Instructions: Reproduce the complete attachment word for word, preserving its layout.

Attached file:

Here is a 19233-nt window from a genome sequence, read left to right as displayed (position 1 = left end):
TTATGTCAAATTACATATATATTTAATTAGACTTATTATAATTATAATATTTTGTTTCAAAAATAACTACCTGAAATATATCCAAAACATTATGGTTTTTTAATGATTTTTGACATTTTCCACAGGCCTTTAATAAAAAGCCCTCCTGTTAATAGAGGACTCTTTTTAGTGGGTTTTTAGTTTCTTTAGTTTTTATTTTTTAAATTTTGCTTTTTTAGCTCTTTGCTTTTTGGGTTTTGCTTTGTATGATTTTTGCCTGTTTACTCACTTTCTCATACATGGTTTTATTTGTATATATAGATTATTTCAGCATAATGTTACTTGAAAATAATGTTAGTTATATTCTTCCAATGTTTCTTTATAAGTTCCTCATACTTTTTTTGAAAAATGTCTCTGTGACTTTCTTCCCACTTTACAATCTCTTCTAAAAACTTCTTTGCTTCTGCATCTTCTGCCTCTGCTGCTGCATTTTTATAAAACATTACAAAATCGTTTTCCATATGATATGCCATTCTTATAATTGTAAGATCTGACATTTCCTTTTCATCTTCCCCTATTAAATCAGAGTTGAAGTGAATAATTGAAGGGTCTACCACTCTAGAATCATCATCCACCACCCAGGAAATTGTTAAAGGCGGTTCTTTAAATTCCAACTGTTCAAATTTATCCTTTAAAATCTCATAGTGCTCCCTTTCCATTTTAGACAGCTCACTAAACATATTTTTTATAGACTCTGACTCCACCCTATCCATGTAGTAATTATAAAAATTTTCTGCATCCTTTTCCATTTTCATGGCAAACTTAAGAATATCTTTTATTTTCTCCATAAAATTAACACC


Here is a 19233-nt window from a genome sequence, read left to right as displayed (position 1 = left end):
TTATGTCAAATTACATATATATTTAATTAGACTTATTATAATTATAATATTTTGTTTCAAAAATAACTACCTGAAATATATCCAAAACATTATGGTTTTTTAATGATTTTTGACATTTTCCACAGGCCTTTAATAAAAAGCCCTCCTGTTAATAGAGGACTCTTTTTAGTGGGTTTTTAGTTTCTTTAGTTTTTATTTTTTAAATTTTGCTTTTTTAGCTCTTTGCTTTTTGGGTTTTGCTTTGTATGATTTTTGCCTGTTTACTCACTTTCTCATACATGGTTTTATTTGTATATATAGATTATTTCAGCATAATGTTACTTGAAAATAATGTTAGTTATATTCTTCCAATGTTTCTTTATAAGTTCCTCATACTTTTTTTGAAAAATGTCTCTGTGACTTTCTTCCCACTTTACAATCTCTTCTAAAAACTTCTTTGCTTCTGCATCTTCTGCCTCTGCTGCTGCATTTTTATAAAACATTACAAAATCGTTTTCCATATGATATGCCATTCTTATAATTGTAAGATCTGACATTTCCTTTTCATCTTCCCCTATTAAATCAGAGTTGAAGTGAATAATTGAAGGGTCTACCACTCTAGAATCATCATCCACCACCCAGGAAATTGTTAAAGGCGGTTCTTTAAATTCCAACTGTTCAAATTTATCCTTTAAAATCTCATAGTGCTCCCTTTCCATTTTAGACAGCTCACTAAACATATTTTTTATAGACTCTGACTCCACCCTATCCATGTAGTAATTATAAAAATTTTCTGCATCCTTTTCCATTTTCATGGCAAACTTAAGAATATCTTTTATTTTCTCCATAAAATTAACACC